03:08 First of all, it’s lacking that position number 3 hydroxyl and second, you may not notice, but it has a double bond to that position at the bottom as well, meaning this is a very unusual sugar-type structure. In addition, we see at the very top of this guanosine derivative is that this has a cyclopropane, which is a very reactive and very odd structure to have on its base at that point.

    03:33 Abacavir is used primarily as an anti-HIV treatment. Acyclovir has a very odd structure because it’s lacking the lower part of that sugar. You don’t see the lower part of the sugar at all but it’s used to treat herpes and other viruses. Entecavir has, again, a couple of oddities to its structure. You can see, first of all, it has a double-bonded carbon at the position at the top of the ring and it’s used to treat hepatitis B. Thymidine derivatives are also important. Here is one called stavudine which, also, is like one of the previous slide that lacks the hydroxyl at position 3 and had that double bond at the bottom. You can see that difference here, and stavudine is used to treat as an anti-HIV agent and also is an antiviral agent to prevent the growth of certain viruses. Telbivudine is shown here and we see now that there’s really some mixing and matching that’s occurring because everything is flipped. The base is on the wrong side of the sugar and the hydroxyl is essentially flipped in the wrong direction as well. We can see that difference there and we can see that difference there. This compound is used to treat hepatitis B. Zidovudine also known as AZT, is used to treat HIV and it has an odd structure at position number 3. It’s not completely lacking something there but it has this group of nitrogens that are linked there and this is used partly as a substrate by the HIV virus but again it cannot extend once it’s been built into a growing DNA chain. It’s an anti-HIV agent as I noted. Deoxyuridine is also a strategy for making derivatives to stop some of these infective agents from functioning. One of these molecules made from it based on deoxyuridine is idoxuridine, and it has the same uracil base as deoxyuridine except for it has an iodine attached to the ring as you can see here. This molecule is used to treat herpes simplex keratitis. The last molecule that I’ll talk about here is trifluridine and again, like uracil, it has a similar structure but in this case it has a 3-fluorine derivative that is attached to it at the very top. Now, all these various molecules that I’m talking about are quite varied in their structures. They do have some similarity to the nucleosides that are natural that appear in the nucleic acids. The secret to the way in which each of these functions is that they typically have some selective advantage in inhibiting the polymerases of the viral or the bacterial agents that they’re designed to work against. That means that the polymerases of these various agents preferentially are recognizing these agents in contrast to the cellular polymerase, which is rather ignoring them. So the more the derivatives can be designed to affect only the polymerases of the infective agents, the more effective these modified agents will be and the less side effects will be observed as a result of them. We’ll spend a lot of time in this lecture going through nucleotide metabolism, how the purines are made, how the pyrimidines are made, how the de novo pathways work, how the salvage pathways work, how the deoxyribonucleotides are made, how the thymidine nucleotides are made, and then finally wrapping it all up, how our knowledge of all these different nucleotides are used to make medications to stop the infective agents that affect human health.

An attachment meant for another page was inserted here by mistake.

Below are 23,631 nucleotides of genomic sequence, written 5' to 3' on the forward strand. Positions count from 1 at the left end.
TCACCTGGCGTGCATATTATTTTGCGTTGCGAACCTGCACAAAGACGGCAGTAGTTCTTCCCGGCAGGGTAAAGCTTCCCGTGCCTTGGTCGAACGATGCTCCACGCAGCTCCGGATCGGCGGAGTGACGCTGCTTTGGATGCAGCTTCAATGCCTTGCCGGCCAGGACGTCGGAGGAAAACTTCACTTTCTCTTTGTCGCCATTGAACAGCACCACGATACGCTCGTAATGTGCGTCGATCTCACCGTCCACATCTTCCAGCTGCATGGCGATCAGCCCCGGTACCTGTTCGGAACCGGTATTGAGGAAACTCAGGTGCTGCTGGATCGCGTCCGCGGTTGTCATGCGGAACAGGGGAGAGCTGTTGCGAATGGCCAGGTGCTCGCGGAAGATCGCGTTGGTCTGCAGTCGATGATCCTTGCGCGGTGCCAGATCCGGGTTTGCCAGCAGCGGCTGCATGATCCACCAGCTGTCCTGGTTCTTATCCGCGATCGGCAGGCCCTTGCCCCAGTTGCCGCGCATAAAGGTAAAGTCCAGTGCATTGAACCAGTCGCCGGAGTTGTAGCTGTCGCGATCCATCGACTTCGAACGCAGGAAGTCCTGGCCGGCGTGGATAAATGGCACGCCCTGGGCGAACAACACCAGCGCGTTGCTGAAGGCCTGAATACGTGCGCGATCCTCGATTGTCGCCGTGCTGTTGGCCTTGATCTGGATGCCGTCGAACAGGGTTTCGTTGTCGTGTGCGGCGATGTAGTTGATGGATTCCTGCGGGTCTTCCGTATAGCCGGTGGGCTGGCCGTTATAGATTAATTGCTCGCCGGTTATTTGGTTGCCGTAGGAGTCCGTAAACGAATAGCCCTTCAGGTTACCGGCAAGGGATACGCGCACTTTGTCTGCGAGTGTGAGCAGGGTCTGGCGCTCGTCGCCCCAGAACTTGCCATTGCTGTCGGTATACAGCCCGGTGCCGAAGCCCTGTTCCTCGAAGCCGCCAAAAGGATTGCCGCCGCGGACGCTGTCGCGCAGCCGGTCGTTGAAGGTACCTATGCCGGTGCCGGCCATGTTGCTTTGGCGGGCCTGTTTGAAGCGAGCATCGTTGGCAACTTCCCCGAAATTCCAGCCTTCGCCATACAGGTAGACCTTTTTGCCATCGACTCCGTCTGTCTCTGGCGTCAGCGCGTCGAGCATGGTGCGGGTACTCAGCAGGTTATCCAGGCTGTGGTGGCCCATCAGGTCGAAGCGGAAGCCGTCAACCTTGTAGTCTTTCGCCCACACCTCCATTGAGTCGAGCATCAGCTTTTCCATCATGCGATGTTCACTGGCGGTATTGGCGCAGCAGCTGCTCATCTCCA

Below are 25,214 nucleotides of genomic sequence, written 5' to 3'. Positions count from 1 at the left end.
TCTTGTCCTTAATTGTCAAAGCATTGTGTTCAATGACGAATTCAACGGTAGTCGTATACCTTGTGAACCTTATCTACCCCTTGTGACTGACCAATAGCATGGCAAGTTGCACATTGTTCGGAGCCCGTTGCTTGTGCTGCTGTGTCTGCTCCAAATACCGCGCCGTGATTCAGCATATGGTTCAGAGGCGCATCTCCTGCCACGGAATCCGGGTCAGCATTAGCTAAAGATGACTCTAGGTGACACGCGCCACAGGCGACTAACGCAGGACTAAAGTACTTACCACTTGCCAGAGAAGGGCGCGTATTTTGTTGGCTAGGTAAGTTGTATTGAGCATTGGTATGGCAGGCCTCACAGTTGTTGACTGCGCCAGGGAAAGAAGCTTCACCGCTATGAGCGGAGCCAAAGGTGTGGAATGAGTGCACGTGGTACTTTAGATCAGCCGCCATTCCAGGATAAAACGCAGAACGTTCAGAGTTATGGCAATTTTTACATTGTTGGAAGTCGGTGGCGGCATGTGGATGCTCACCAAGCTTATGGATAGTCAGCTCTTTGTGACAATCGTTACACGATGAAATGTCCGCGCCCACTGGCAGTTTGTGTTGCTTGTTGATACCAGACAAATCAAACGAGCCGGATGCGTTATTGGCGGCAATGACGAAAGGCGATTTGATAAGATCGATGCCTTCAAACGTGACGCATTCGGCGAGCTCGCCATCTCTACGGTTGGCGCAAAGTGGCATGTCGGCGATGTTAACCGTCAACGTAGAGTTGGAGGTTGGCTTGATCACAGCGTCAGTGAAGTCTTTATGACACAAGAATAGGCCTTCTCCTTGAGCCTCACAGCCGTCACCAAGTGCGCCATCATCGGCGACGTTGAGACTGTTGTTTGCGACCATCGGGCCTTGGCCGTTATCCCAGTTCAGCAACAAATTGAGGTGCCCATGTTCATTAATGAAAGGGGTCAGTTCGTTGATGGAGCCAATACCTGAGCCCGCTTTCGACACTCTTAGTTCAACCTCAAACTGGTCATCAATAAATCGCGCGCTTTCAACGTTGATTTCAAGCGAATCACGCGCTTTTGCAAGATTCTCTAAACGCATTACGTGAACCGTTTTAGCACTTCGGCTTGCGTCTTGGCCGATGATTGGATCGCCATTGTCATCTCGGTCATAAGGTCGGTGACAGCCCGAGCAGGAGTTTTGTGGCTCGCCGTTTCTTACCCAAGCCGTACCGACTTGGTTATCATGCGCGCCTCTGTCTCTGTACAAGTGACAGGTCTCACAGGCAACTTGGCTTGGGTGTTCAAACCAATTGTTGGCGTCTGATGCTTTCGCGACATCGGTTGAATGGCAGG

About the Lecture

    The lecture Analogs: Adenosine, Deoxycytidine, Guanosine/Deoxyguanosine, Thymidine, Deoxyuridine by Kevin Ahern, PhD is from the course Purine and Pyrimidine Metabolism.

    Author of lecture Analogs: Adenosine, Deoxycytidine, Guanosine/Deoxyguanosine, Thymidine, Deoxyuridine

     Kevin Ahern, PhD

    Kevin Ahern, PhD